Traditional Chinese Medicine for EczemaAdina Stanescu, R.TCMP April 1, 2014
Herbal Formulas to Clear Eczema
Eczema is a many headed beast. Some cases are textbook-clear and relatively easy to treat, while others fall between types, present paradoxically, or engage in shape shifting deception. Successful treatment of these conditions resembles a chess game, with the practitioner trying to stay a step ahead and to eventually checkmate the wiley opponent. Fortunately, in most cases the eczema has met its match in Traditional Chinese Medicine, but the first ingredients in all the successful formulas, and the ones that need to be administered at the highest dosage, are patience and persistence.
Let’s look at the most common scenarios found in severe eczema, and the famous combinations used to treat them.
This is a severe inflammatory flare of eczema that covers the entire body, from head to toe, so that the whole person appears lobster red. The great inflammatory heat scorches the skin cells, causing them to shed and flake profusely. The sufferer is feverish and chilled, extremely agitated, itchy, uncomfortable and unwell. Erythrodermic eczema can quickly become a hospital emergency, but before full onset, when an eczema is clearly on the march and getting worse, and the patient is just beginning to feel chilled, herbs can stop and reverse the inflammatory cascade.
One formula that may often be used is “Huang Lian Jie Du Tang: Coptis Decoction to Relieve Toxicity.” This famous formula was composed in the year 752 AD. It contains bitter, cold, yellow coloured roots, rich in strong anti-inflammatory constituents such as berberine. The herbs can penetrate deeply to the blood level where the fire toxin has lodged itself, to cool and detoxify.
Supportive ingredients such as the rich, black Rhemannia and Scrophularia roots are often added to moisturize and repair the skin and fluids. Many other ingredients may be added depending on the severity of the flare-up and the constitution of the patient, and on whether there may be other factors such as weeping/oozing lesions. This potent combination can bring about a visible change within a couple of days. Once the condition is controlled, the formula is changed to something less harsh for long term treatment.
Adult Atopic Eczema
This type of eczema usually has its first onset in infancy or childhood. Up to half of kids may outgrow it by adolescence, while the remaining unlucky ones continue to suffer into adulthood. The adult forms are more stubborn and tend to present with paradoxical symptoms, such as skin that looks thickened and very dry, but in fact oozes and weeps. This concurrent dampness and dryness poses a challenge in treatment, for using traditional formulas to treat one may well worsen the other. Here I rely quite heavily on self-devised, smaller herbal combinations, rather than ancient formulas, to walk a fine line in treatment. Knowing the taste classifications of the herbs we use is priceless in such cases:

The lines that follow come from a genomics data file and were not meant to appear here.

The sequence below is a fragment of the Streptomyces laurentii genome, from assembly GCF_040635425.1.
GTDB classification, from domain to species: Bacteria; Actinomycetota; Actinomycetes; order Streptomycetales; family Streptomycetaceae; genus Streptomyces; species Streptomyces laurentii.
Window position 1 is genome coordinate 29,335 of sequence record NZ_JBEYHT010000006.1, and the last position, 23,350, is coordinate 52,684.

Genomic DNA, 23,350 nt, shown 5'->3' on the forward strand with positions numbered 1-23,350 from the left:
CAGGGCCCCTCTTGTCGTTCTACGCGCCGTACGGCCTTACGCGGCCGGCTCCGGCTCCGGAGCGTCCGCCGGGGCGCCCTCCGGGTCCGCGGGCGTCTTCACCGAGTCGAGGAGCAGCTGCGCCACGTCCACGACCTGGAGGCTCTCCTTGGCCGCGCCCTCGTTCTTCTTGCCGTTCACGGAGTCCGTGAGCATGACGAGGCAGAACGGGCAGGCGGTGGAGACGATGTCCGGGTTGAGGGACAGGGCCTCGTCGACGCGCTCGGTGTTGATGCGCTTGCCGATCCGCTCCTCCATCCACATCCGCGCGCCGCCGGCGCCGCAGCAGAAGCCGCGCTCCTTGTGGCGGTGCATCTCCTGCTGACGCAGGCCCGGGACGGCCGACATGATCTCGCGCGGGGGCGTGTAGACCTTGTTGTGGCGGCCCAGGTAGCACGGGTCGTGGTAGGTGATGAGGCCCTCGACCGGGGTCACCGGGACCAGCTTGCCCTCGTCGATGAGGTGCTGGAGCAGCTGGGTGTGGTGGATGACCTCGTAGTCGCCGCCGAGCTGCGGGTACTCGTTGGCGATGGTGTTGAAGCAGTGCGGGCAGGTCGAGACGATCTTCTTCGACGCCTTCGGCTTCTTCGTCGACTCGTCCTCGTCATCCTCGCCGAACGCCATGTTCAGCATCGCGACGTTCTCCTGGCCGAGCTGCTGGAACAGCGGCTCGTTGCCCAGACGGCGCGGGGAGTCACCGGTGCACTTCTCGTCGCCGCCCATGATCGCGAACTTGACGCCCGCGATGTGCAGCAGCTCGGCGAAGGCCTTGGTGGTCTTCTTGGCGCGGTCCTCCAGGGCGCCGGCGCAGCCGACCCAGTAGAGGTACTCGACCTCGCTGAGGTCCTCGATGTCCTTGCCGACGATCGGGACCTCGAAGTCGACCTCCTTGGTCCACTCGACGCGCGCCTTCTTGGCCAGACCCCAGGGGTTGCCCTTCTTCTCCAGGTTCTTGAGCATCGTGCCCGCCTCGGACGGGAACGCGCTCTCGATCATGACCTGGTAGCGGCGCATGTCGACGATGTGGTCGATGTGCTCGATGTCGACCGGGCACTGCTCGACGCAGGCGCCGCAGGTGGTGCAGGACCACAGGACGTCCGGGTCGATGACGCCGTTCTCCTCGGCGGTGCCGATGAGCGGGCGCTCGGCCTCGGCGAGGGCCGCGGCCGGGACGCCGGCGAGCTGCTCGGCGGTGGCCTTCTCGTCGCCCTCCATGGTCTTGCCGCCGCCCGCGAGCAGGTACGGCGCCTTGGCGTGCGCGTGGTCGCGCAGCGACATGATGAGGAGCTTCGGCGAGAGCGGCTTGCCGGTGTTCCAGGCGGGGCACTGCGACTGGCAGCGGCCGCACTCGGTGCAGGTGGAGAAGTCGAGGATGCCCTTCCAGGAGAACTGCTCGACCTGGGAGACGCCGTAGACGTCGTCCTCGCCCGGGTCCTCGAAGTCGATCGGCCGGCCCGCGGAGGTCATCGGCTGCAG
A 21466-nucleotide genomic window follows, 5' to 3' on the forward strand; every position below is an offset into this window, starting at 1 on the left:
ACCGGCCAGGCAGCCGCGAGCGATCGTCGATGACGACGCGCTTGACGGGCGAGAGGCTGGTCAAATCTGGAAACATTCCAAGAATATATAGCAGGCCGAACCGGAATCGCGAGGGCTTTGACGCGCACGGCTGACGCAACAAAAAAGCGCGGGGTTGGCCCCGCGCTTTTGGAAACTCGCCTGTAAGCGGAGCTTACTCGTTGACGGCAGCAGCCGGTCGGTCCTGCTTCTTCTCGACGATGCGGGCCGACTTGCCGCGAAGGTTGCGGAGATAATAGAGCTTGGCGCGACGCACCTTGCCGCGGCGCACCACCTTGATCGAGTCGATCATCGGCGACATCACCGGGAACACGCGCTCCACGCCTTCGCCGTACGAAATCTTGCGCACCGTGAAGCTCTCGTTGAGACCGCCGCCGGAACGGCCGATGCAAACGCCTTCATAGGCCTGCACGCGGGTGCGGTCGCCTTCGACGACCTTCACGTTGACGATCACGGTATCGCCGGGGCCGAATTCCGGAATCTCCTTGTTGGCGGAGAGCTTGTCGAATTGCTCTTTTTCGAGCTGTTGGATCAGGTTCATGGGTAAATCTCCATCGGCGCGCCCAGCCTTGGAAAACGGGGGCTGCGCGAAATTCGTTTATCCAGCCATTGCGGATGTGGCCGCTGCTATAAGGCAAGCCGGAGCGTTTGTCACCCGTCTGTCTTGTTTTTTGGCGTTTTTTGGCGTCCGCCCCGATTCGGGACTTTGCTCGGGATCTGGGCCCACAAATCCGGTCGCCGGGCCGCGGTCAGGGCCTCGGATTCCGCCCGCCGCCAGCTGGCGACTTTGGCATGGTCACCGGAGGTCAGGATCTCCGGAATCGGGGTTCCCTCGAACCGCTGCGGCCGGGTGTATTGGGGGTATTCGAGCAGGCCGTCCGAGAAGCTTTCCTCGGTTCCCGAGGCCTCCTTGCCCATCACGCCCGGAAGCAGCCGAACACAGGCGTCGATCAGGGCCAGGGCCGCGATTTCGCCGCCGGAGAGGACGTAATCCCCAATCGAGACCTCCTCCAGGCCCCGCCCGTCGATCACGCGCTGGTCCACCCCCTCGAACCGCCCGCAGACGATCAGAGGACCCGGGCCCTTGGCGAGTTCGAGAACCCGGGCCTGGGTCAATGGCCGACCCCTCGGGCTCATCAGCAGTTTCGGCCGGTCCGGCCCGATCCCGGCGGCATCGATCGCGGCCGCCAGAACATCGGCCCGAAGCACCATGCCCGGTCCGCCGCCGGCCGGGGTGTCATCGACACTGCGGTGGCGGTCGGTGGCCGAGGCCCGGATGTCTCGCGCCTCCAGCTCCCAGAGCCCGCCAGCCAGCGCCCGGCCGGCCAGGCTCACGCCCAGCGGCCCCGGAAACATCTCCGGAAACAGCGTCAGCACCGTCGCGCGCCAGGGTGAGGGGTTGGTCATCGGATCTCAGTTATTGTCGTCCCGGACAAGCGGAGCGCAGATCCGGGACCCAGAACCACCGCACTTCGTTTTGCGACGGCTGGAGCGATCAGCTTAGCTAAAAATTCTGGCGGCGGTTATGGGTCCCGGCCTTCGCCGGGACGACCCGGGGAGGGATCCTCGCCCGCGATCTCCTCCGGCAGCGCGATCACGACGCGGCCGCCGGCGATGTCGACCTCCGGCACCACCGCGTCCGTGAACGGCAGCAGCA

Herbs such as Similacis Glabra, Lonicera stem, and adzuki bean will treat damp heat and clear toxins without aggravating dryness, due to their sweet rather than bitter taste. Other combinations are: the sweet, salty and bitter Scrophularia root encountered above, with the acrid and drying Atractylodis lancea. Together they dry dampness and moisturize the blood, and therefore the skin, and using them together will neutralize any side effects of each alone.
Another way to be effective is by careful assessment of the depth of the toxins which nearly always present with this eczema. If there is little weeping of the skin, the toxins are fairly superficial and can be treated with lighter herbs such as Lonicera flower, Forsythia fruit, and Crysanthemum. If deeper, with skin weeping and well defined very red lesions, we will use deeper acting herbs such as Dandelion root and Violet and again, Coptis and Scutellaria roots.
This eczema develops on a background of poor circulation and varicose veins in the legs, with edema – fluid swelling. The inner leg often shows spider veins and a bluish coloration. The lack of proper nourishment to the skin, combined with excess fluid accumulation predisposes the skin of the legs to dryness, irritation, ulceration and eczema. Herbal treatment must address all of these factors.
We may combine the famous lower body damp-draining, slightly diuretic formula Bi Xie Shen Shi Tang with a couple of circulatory herbs such as Carthamus flower or Peach pit, and as the condition improves we would change the proportions of herbs so that the blood circulation, rather than the dampness and swelling, are addressed more. In this way, all of the roots of the problem are treated for lasting effect.
This is also known as seborrheic dermatitis, and is dandruff’s inflammatory cousin. This condition, though it ranges from fairly mild to a very severe form that resembles psoriasis, can be very stubborn. The severe form – sebopsoriasis – requires an extra dose of the secret ingredients mentioned at the start: patience and persistence.